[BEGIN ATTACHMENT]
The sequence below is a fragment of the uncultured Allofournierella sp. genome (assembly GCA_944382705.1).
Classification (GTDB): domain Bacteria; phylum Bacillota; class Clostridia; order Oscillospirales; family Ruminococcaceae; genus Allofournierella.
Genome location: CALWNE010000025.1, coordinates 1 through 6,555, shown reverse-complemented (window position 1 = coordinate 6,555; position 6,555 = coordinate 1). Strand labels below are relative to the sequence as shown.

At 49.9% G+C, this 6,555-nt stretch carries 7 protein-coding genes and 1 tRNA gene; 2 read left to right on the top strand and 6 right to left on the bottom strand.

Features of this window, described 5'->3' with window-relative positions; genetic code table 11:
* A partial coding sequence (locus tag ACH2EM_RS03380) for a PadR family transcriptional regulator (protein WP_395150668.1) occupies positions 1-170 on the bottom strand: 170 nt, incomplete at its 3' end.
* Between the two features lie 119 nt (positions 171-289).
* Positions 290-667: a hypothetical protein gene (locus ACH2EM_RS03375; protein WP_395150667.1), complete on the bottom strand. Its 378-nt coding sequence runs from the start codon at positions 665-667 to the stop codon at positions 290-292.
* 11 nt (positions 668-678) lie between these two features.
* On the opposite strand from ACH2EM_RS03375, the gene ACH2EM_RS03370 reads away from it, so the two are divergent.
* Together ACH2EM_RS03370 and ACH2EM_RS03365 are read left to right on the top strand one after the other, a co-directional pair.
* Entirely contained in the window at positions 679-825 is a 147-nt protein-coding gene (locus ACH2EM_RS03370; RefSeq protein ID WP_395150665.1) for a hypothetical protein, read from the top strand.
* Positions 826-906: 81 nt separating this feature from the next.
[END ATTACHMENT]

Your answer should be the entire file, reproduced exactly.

The sequence below is a fragment of the uncultured Allofournierella sp. genome (assembly GCA_944382705.1).
Classification (GTDB): domain Bacteria; phylum Bacillota; class Clostridia; order Oscillospirales; family Ruminococcaceae; genus Allofournierella.
Genome location: CALWNE010000025.1, coordinates 1 through 6,555, shown reverse-complemented (window position 1 = coordinate 6,555; position 6,555 = coordinate 1). Strand labels below are relative to the sequence as shown.

At 49.9% G+C, this 6,555-nt stretch carries 7 protein-coding genes and 1 tRNA gene; 2 read left to right on the top strand and 6 right to left on the bottom strand.

Features of this window, described 5'->3' with window-relative positions; genetic code table 11:
* A partial coding sequence (locus tag ACH2EM_RS03380) for a PadR family transcriptional regulator (protein WP_395150668.1) occupies positions 1-170 on the bottom strand: 170 nt, incomplete at its 3' end.
* Between the two features lie 119 nt (positions 171-289).
* Positions 290-667: a hypothetical protein gene (locus ACH2EM_RS03375; protein WP_395150667.1), complete on the bottom strand. Its 378-nt coding sequence runs from the start codon at positions 665-667 to the stop codon at positions 290-292.
* 11 nt (positions 668-678) lie between these two features.
* On the opposite strand from ACH2EM_RS03375, the gene ACH2EM_RS03370 reads away from it, so the two are divergent.
* Together ACH2EM_RS03370 and ACH2EM_RS03365 are read left to right on the top strand one after the other, a co-directional pair.
* Entirely contained in the window at positions 679-825 is a 147-nt protein-coding gene (locus ACH2EM_RS03370; RefSeq protein ID WP_395150665.1) for a hypothetical protein, read from the top strand.
* Positions 826-906: 81 nt separating this feature from the next.